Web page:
North Dakota's money and banking reserves are being kept within the state and invested there. The BND's loan portfolio shows a steady uninterrupted increase in North Dakota lending programs since 2006.
According to the annual BND report:
"Financially, 2010 was our strongest year ever. Profits increased by nearly $4 million to $61.9 million during our seventh consecutive year of record profits. Earnings were fueled by a strong and growing deposit base, brought about by a surging energy and agricultural economy. We ended the year with the highest capital level in our history at just over $325 million. The Bank returned a healthy 19 percent ROE, which represents the state's return on its investment."
A 19 percent return on equity! How many states are getting that sort of return on their Wall Street investments?
Timothy Canova is Professor of International Economic Law at Chapman University School of Law in Orange, California. In a June 2011 paper called "The Public Option: The Case for Parallel Public Banking Institutions," he compares North Dakota's financial situation to California's. He writes of North Dakota and its state-owned bank:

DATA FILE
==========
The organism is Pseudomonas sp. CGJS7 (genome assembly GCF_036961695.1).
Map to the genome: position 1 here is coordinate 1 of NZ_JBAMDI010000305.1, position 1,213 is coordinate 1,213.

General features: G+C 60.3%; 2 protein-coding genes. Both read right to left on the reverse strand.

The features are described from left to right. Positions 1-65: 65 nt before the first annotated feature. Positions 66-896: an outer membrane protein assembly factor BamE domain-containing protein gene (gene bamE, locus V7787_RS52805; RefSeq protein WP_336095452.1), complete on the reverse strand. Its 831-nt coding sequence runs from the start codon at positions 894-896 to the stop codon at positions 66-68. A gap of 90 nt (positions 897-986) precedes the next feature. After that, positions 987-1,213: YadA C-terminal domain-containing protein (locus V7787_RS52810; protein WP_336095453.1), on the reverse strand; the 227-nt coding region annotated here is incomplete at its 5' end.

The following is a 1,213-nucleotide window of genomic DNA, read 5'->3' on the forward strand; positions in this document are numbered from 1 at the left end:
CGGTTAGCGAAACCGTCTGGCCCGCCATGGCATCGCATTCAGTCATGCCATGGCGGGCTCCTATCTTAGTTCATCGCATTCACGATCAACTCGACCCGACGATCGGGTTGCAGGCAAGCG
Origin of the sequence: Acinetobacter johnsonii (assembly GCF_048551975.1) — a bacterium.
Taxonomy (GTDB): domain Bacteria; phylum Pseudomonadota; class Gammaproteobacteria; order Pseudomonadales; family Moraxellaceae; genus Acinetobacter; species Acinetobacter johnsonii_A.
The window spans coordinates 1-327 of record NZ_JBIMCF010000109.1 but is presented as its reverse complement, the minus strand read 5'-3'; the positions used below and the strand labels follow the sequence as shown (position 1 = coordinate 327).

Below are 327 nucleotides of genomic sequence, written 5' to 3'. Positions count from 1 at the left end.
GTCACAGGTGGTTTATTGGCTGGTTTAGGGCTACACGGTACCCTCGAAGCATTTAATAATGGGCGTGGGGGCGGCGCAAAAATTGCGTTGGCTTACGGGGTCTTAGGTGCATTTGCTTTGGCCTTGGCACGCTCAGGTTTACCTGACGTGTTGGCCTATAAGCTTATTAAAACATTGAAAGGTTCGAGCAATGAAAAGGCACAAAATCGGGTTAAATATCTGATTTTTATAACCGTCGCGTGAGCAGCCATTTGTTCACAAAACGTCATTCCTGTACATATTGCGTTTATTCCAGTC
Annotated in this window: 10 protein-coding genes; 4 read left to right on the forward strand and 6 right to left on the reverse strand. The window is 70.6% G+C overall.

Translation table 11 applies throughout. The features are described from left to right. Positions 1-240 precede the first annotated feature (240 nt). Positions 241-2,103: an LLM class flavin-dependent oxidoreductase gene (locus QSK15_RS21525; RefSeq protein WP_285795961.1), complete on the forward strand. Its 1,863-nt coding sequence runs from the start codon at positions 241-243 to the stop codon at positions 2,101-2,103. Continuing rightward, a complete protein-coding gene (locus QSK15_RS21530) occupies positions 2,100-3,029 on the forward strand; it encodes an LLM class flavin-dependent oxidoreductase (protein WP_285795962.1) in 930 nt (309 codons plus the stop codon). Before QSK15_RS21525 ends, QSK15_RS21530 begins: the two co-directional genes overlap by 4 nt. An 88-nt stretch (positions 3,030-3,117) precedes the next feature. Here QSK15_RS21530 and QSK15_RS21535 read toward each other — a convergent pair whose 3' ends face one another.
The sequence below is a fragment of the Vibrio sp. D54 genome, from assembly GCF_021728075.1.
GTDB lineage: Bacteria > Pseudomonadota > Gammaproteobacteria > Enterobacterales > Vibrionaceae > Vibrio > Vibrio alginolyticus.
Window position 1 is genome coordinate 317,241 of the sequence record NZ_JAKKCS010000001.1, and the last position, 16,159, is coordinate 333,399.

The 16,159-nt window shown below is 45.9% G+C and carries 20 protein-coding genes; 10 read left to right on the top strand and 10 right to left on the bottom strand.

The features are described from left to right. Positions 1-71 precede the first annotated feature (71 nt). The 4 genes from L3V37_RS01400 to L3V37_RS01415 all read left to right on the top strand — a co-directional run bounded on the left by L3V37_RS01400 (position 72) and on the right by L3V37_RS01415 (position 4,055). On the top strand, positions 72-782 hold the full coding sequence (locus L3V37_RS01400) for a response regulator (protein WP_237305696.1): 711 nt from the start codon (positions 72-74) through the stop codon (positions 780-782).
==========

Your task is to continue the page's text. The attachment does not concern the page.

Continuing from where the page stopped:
"The state deposits its tax revenues in the Bank, which in turn ensures that a high portion of state funds are invested in the state economy. In addition, the Bank is able to remit a portion of its earnings back to the state treasury . . . . Thanks in part to these institutional arrangements, North Dakota is the only state that has been in continuous budget surplus since before the financial crisis and it has the lowest unemployment rate in the country."
He then compares the dire situation in California:
"In contrast, California is the largest state economy in the nation, yet without a state-owned bank, is unable to steer hundreds of billions of dollars in state revenues into productive investment within the state. Instead, California deposits its many billions in tax revenues in large private banks which often lend the funds out-of-state, invest them in speculative trading strategies (including derivative bets against the state's own bonds), and do not remit any of their earnings back to the state treasury. Meanwhile, California suffers from constrained private credit conditions, high unemployment levels well above the national average, and the stagnation of state and local tax receipts. The state's only response has been to stumble from one budget crisis to another for the past three years, with each round of spending cuts further weakening its economy, tax base, and credit rating."
Not all states have oil, of course (and it's hardly a sustainable economic basis), but all could learn from the state-owned bank that allows North Dakota to capitalize on its resources to full advantage. States that deposit their revenues and invest their capital in large Wall Street banks are giving this economic opportunity away.
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